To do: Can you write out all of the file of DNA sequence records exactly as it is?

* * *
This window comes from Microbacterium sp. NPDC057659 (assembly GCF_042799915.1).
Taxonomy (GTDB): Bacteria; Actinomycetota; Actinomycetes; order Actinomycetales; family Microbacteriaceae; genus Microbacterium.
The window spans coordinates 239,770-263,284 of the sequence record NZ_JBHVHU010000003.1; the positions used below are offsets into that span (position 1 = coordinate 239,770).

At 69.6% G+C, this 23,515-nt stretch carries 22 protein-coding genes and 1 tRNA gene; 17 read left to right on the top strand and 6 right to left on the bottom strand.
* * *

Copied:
This window comes from Microbacterium sp. NPDC057659 (assembly GCF_042799915.1).
Taxonomy (GTDB): Bacteria; Actinomycetota; Actinomycetes; order Actinomycetales; family Microbacteriaceae; genus Microbacterium.
The window spans coordinates 239,770-263,284 of the sequence record NZ_JBHVHU010000003.1; the positions used below are offsets into that span (position 1 = coordinate 239,770).

At 69.6% G+C, this 23,515-nt stretch carries 22 protein-coding genes and 1 tRNA gene; 17 read left to right on the top strand and 6 right to left on the bottom strand.